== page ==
g. Paragraph 3.—The Assistant Secretary of War will be requested to prepare a statement of costs under this paragraph.2

4. All estimates of costs will provide for the complete two-year program. They will show the cash appropriation required (based upon the estimated amount which will be withdrawn from the Treasury in the Fiscal Year 1940), the remainder to be covered by contract authorizations.

5. All estimates will be submitted by appropriation title to the Budget Officer for the War Department and will be separated into three categories:—

a. The airplane program.

b. Requirements for the Protective Mobilization Plan.

c. Industrial Preparedness.

6. All estimates will be submitted at the earliest practicable date. It is understood that these estimates of cost will be submitted to the President for approval before formal estimates will be submitted to the Bureau of the Budget.

7. It is to be understood that the functions of the General Staff should be restricted to supervision and coordination, and that the actual estimates of cost should be prepared by the respective operating services. Time does not permit the preparation of a formal directive, and the purpose of this conference is to insure that these operating services have information as precise as practicable as a basis for their respective estimates.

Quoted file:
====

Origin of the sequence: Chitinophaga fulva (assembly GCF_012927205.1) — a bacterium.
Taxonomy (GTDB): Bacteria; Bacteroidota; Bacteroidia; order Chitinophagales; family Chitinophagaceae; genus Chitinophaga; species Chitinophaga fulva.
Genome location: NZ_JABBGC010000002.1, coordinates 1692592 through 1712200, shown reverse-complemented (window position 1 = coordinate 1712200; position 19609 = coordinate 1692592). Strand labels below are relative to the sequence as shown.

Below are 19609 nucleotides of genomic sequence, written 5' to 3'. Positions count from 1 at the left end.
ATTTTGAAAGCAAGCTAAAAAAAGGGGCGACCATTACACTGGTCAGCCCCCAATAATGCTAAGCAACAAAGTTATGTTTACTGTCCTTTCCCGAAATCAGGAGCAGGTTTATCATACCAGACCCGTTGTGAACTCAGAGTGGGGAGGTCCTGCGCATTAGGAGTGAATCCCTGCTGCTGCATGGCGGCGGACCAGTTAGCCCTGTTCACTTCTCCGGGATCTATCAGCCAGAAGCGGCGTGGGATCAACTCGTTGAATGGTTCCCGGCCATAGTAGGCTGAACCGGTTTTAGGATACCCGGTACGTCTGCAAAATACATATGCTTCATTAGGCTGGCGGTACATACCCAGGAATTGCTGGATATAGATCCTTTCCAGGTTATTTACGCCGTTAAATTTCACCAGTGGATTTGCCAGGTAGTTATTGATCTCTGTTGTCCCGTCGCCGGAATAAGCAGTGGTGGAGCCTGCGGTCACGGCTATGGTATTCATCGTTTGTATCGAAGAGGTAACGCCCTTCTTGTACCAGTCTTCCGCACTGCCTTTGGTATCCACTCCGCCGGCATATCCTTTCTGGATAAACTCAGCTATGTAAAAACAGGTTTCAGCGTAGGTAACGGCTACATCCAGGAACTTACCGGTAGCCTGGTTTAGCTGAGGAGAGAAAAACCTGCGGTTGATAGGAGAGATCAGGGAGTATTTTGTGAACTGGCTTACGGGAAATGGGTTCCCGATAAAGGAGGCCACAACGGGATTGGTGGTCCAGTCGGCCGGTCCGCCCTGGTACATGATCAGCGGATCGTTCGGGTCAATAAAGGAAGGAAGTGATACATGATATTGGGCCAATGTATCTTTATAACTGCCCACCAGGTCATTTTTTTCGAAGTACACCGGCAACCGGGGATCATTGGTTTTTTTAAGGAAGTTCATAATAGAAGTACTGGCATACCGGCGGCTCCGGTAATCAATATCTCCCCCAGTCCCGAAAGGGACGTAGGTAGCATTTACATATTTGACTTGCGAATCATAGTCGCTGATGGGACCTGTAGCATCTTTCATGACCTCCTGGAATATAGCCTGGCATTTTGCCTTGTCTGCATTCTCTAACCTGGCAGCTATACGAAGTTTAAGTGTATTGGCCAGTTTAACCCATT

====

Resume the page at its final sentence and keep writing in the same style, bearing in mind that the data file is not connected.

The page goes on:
Document Copy Text Source: Records of the Adjutant General’s Office 1917- (RG 407), 580, Increase of the Air Corps [10-19-38], National Archives and Records Administration, College Park, Maryland.

Document Format: Typed memorandum.

1. The subparagraphs of Johnson’s memorandum were: “a. An Army airplane strength of 10,000 planes properly balanced as to types. b. 50% of airplane strength to be on an operating basis including operating personnel, installations, materials, etc. c. Remainder of planes to be provided with satisfactory storage conditions and care. d. Provision for 7 Government aircraft factories with an average production capacity of 1200 planes per year each, on assumptions that land will be obtained from that at present available or from funds other than those contained in Army Appropriations Acts, that buildings will be constructed from relief funds, but that machinery, upkeep, operation, etc., must be provided from Army funds. e. Provision for necessary supporting materials and services such as Ordnance, Signal corps, Quartermaster, Pay, etc." (Johnson Memorandum for General Craig, November 15, 1938, NA/RG 407 [580, Increase of the Air corps (10-19-38)].)

2. In paragraph 3, Johnson requested budget estimates to provide “for assistance to Governmental Production and Industrial Preparedness as follows: a. Completion of Educational Order Program. b. Rounding out present Government Arsenals and Plants with up-to-date machinery. c. Completion of the making of factory plans for critical items of supplies. d. Acceleration of Procurement Planning by completing industrial surveys, drawings, specifications, etc. e. Special machinery as reserve for manufacture of essential munitions. f. Stock piles of strategic materials." (Ibid.)

Recommended Citation: The Papers of George Catlett Marshall, ed. Larry I. Bland and Sharon Ritenour Stevens (Lexington, Va.: The George C. Marshall Foundation, 1981- ). Electronic version based on The Papers of George Catlett Marshall, vol. 1, “The Soldierly Spirit,” December 1880-June 1939 (Baltimore and London: The Johns Hopkins University Press, 1981), pp. 652-654.